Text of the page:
Japanese Climber Donates USD 100,000 to Everest Disaster's Kin

Japanese Climber Donates USD 100,000 to Everest Disaster's Kin
Kathmandu: A Japanese mountaineer today donated USD 100,000 to the families of victims of the deadliest mountaineering accident on Mount Everest that claimed 16 lives last month.

The Japanese climber Ken Noguchi, chairman of Seven Summits Actions for Sustainable Society, has summited the Everest twice.

"I would like to announce support of USD 100,000 to be used for the families of the deceased and missing climbers of the avalanche in the Everest on April 18," said Noguchi.

"The money will be used as compensation for the families of the deceased climbers and also intended for the support of such type of accident that may happen in future," he said.

The money will be handed over to the Nepal Mountaineering Association (NMA) that manages mountain climbing and looks after the welfare of the climbers.

Noguchi is the youngest among the seven summiteers, who have scaled the highest peaks in all seven continents including the world's highest peak Mt. Everest in 1999.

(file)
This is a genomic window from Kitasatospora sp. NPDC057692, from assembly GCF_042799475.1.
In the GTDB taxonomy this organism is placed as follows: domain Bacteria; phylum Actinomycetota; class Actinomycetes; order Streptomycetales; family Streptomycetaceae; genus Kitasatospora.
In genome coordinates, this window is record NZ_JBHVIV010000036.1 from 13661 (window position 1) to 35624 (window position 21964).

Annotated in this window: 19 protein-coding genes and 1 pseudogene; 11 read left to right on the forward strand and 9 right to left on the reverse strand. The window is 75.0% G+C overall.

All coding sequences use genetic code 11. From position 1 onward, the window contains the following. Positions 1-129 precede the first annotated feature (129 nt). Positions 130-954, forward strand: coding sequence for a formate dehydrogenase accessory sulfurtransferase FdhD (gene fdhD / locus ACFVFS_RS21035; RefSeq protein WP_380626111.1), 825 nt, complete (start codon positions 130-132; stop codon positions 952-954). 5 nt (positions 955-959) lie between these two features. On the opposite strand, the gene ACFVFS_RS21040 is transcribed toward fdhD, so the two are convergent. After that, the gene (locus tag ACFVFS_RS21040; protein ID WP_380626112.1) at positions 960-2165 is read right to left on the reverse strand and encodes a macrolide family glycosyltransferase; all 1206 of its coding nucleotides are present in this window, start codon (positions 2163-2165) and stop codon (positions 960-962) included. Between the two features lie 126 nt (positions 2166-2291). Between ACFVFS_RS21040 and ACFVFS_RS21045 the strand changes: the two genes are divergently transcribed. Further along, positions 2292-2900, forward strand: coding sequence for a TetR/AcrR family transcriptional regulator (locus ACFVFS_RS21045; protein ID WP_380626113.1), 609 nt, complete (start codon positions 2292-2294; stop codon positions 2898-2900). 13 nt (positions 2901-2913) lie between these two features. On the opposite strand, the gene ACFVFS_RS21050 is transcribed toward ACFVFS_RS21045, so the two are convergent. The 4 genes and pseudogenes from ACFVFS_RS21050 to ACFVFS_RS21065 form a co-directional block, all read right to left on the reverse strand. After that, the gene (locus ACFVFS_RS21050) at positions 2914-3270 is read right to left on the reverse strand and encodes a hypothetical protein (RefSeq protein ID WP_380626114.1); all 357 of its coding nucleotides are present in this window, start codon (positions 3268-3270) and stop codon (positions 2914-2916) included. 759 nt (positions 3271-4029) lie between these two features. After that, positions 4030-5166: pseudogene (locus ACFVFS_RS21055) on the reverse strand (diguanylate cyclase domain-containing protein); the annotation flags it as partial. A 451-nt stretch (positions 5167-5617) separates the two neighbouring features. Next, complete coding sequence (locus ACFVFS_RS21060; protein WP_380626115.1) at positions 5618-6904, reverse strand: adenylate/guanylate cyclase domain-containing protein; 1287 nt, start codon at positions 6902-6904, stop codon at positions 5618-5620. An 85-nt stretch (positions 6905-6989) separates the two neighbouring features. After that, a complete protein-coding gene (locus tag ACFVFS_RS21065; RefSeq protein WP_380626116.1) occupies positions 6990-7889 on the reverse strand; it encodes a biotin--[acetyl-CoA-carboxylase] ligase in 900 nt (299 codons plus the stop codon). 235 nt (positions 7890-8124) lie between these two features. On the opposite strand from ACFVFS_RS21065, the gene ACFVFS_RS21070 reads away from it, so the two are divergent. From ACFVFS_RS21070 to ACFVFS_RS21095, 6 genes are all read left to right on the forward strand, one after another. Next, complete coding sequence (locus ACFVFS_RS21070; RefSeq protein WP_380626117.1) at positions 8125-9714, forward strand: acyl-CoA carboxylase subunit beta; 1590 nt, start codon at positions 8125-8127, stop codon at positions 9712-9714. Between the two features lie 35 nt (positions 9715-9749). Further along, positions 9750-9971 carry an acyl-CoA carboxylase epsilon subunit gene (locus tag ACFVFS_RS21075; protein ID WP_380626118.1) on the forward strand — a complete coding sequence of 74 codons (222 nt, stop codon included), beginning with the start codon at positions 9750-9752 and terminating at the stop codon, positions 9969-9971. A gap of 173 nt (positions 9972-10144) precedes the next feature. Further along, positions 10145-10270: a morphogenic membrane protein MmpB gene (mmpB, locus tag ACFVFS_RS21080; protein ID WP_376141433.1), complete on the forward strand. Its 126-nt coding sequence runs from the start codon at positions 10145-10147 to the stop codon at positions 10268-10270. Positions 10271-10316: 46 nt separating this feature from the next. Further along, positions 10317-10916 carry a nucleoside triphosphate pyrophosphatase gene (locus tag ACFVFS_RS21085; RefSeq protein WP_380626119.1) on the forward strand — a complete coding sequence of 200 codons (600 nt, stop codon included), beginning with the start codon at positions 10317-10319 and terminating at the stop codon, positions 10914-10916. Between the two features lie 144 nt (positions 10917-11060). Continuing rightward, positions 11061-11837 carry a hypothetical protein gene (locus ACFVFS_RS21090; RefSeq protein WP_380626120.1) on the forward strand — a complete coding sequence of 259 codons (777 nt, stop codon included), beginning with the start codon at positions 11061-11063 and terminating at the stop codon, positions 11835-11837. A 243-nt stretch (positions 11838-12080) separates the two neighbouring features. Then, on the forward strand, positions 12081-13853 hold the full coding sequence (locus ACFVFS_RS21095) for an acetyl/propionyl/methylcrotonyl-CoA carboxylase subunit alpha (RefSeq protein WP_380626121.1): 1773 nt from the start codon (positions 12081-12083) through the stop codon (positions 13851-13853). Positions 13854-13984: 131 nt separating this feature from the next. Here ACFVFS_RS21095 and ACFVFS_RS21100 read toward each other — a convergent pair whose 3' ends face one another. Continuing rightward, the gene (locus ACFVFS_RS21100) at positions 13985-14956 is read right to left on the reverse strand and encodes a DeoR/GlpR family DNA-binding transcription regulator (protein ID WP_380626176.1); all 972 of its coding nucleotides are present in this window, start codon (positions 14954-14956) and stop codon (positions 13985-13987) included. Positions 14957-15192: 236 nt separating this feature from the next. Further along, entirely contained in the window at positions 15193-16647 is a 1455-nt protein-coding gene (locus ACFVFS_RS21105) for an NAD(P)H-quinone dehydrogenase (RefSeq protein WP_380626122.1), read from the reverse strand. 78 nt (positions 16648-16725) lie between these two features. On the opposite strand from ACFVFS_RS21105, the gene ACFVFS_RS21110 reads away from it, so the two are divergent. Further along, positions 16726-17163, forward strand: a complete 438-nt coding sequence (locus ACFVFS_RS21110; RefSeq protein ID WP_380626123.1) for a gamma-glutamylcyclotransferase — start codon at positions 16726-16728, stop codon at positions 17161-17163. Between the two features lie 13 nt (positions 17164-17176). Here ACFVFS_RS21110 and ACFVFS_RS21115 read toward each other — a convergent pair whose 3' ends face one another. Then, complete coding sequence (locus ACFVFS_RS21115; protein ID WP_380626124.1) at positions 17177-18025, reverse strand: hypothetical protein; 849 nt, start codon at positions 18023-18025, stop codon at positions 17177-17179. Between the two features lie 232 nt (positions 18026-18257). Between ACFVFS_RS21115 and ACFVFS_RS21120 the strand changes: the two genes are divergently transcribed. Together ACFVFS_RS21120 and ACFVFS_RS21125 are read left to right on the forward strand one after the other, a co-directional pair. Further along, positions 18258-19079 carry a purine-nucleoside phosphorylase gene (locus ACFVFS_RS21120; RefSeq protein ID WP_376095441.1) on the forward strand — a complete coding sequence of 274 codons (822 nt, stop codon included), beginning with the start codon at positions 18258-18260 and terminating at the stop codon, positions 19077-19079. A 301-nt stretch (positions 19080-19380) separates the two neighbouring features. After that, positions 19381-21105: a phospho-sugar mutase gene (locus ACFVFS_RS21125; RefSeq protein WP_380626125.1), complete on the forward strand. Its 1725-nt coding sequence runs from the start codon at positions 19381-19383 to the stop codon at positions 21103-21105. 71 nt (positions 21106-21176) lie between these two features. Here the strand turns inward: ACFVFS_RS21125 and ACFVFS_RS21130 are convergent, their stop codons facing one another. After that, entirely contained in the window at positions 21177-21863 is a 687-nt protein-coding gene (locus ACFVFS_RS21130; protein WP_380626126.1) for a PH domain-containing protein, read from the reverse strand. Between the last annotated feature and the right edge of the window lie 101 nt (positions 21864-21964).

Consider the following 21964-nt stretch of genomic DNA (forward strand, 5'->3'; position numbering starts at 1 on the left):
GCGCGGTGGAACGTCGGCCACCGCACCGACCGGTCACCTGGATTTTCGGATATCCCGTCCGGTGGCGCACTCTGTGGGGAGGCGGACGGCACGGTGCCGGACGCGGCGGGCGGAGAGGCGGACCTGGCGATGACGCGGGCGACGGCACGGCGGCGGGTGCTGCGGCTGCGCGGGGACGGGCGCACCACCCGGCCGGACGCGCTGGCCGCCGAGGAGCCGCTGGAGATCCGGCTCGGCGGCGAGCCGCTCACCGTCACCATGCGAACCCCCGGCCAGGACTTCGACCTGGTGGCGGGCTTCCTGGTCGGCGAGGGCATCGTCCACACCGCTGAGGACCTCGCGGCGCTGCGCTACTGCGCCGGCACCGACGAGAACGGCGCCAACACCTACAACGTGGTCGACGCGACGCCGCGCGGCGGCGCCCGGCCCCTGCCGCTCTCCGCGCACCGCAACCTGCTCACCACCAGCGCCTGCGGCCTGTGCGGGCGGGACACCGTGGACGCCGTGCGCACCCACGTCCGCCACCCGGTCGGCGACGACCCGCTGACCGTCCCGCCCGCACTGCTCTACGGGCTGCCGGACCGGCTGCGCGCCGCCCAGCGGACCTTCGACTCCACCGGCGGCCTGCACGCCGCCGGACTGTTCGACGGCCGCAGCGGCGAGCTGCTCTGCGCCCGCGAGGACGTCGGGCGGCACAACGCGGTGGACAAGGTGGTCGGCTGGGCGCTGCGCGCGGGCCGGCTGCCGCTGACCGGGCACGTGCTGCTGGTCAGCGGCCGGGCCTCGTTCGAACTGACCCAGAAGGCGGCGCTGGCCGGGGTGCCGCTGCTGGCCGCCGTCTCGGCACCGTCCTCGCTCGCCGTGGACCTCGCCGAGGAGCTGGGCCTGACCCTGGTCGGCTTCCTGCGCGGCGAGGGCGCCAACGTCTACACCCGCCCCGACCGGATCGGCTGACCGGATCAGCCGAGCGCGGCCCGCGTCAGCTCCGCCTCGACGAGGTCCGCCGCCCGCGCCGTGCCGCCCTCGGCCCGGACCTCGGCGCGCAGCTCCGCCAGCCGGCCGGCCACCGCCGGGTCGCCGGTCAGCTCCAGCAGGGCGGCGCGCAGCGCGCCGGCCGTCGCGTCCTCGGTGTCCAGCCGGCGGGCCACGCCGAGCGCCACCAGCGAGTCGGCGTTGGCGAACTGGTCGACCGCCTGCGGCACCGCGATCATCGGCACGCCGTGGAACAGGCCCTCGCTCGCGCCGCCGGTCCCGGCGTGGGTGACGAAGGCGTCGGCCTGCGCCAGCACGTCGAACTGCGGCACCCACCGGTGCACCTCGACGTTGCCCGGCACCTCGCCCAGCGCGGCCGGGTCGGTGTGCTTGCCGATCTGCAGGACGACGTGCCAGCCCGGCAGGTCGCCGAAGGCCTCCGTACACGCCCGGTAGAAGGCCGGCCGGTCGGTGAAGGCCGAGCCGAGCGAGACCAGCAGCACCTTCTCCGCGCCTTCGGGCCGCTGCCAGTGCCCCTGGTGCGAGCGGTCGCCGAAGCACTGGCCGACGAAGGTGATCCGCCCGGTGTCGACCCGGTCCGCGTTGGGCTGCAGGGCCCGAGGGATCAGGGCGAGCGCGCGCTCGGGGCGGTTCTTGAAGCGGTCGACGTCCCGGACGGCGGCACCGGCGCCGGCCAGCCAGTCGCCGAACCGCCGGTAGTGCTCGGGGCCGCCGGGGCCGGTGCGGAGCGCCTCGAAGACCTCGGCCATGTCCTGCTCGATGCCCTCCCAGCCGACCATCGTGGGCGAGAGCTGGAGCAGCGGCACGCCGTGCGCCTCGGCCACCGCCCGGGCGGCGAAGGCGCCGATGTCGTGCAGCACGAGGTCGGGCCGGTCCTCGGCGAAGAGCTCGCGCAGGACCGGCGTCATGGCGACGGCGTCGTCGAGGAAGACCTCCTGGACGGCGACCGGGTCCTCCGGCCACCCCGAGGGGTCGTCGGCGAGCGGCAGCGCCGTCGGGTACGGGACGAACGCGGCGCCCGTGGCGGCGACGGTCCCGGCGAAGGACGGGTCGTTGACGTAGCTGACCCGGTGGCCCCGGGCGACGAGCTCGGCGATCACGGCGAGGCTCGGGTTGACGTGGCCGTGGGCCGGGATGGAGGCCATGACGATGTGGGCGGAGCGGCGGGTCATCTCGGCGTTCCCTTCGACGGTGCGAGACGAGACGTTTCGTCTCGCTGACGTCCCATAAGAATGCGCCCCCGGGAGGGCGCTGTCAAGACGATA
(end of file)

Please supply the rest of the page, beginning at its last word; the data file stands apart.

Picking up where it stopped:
"The money will be used to establish a fund meant for the welfare of the climbing guides of Nepal," said Ang Tshering Sherpa, president of NMA.

The donation will be kept as seed money to establish a fund that would be used for providing education of the children of the deceased Sherpa guides, to carry out relief and rescue works and to provide income generating training programmes aimed at empowering mountain guides of Nepal.

Earlier, the NMA had donated Rs 50,000 as immediate relief to the kin of the deceased Sherpas. The NMA also provided Rs 35,000 to those who sustained injuries in the avalanche.

Trekking Agents Association of Nepal has also provided equal amount of relief to the deceased mountain guides.

The Nepal government gave Rs 40,000 to the family of the deceased mountaineering guides.

Altogether the kin of those killed in the avalanche received Rs 1,65,000 each from different organisations.

All the expedition activities on the Everest this spring were brought to a standstill following the accident.

However, the government has increased the validity of the permit provided to the expedition teams attempting to scale the Everest  this summer from two years to five years as a special gesture.

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